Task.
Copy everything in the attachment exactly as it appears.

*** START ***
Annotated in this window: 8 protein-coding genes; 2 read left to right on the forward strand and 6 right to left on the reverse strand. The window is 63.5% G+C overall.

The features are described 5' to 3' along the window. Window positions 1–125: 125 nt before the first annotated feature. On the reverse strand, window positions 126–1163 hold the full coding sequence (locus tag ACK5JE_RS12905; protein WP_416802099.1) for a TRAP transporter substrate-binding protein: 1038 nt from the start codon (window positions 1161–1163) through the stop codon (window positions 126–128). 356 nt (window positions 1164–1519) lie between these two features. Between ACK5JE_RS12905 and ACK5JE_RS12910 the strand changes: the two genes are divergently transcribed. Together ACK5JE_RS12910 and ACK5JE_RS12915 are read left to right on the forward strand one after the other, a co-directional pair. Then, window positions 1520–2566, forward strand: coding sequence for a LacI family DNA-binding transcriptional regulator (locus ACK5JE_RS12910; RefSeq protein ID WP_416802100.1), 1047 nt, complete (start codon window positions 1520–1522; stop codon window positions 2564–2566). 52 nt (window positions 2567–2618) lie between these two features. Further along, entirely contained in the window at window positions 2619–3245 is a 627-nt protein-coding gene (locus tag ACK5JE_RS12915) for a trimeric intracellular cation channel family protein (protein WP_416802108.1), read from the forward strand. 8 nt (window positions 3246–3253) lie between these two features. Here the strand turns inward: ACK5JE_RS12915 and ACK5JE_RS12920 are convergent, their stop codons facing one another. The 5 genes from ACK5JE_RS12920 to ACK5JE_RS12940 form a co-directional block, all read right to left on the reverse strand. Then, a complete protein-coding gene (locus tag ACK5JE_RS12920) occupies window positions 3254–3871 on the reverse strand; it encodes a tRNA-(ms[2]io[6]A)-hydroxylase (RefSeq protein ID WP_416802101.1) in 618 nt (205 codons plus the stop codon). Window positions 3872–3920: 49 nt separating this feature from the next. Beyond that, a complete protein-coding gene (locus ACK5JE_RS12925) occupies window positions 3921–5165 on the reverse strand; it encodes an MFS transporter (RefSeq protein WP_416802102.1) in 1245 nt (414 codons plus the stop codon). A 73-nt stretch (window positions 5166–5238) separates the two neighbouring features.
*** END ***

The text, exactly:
Annotated in this window: 8 protein-coding genes; 2 read left to right on the forward strand and 6 right to left on the reverse strand. The window is 63.5% G+C overall.

The features are described 5' to 3' along the window. Window positions 1–125: 125 nt before the first annotated feature. On the reverse strand, window positions 126–1163 hold the full coding sequence (locus tag ACK5JE_RS12905; protein WP_416802099.1) for a TRAP transporter substrate-binding protein: 1038 nt from the start codon (window positions 1161–1163) through the stop codon (window positions 126–128). 356 nt (window positions 1164–1519) lie between these two features. Between ACK5JE_RS12905 and ACK5JE_RS12910 the strand changes: the two genes are divergently transcribed. Together ACK5JE_RS12910 and ACK5JE_RS12915 are read left to right on the forward strand one after the other, a co-directional pair. Then, window positions 1520–2566, forward strand: coding sequence for a LacI family DNA-binding transcriptional regulator (locus ACK5JE_RS12910; RefSeq protein ID WP_416802100.1), 1047 nt, complete (start codon window positions 1520–1522; stop codon window positions 2564–2566). 52 nt (window positions 2567–2618) lie between these two features. Further along, entirely contained in the window at window positions 2619–3245 is a 627-nt protein-coding gene (locus tag ACK5JE_RS12915) for a trimeric intracellular cation channel family protein (protein WP_416802108.1), read from the forward strand. 8 nt (window positions 3246–3253) lie between these two features. Here the strand turns inward: ACK5JE_RS12915 and ACK5JE_RS12920 are convergent, their stop codons facing one another. The 5 genes from ACK5JE_RS12920 to ACK5JE_RS12940 form a co-directional block, all read right to left on the reverse strand. Then, a complete protein-coding gene (locus tag ACK5JE_RS12920) occupies window positions 3254–3871 on the reverse strand; it encodes a tRNA-(ms[2]io[6]A)-hydroxylase (RefSeq protein ID WP_416802101.1) in 618 nt (205 codons plus the stop codon). Window positions 3872–3920: 49 nt separating this feature from the next. Beyond that, a complete protein-coding gene (locus ACK5JE_RS12925) occupies window positions 3921–5165 on the reverse strand; it encodes an MFS transporter (RefSeq protein WP_416802102.1) in 1245 nt (414 codons plus the stop codon). A 73-nt stretch (window positions 5166–5238) separates the two neighbouring features.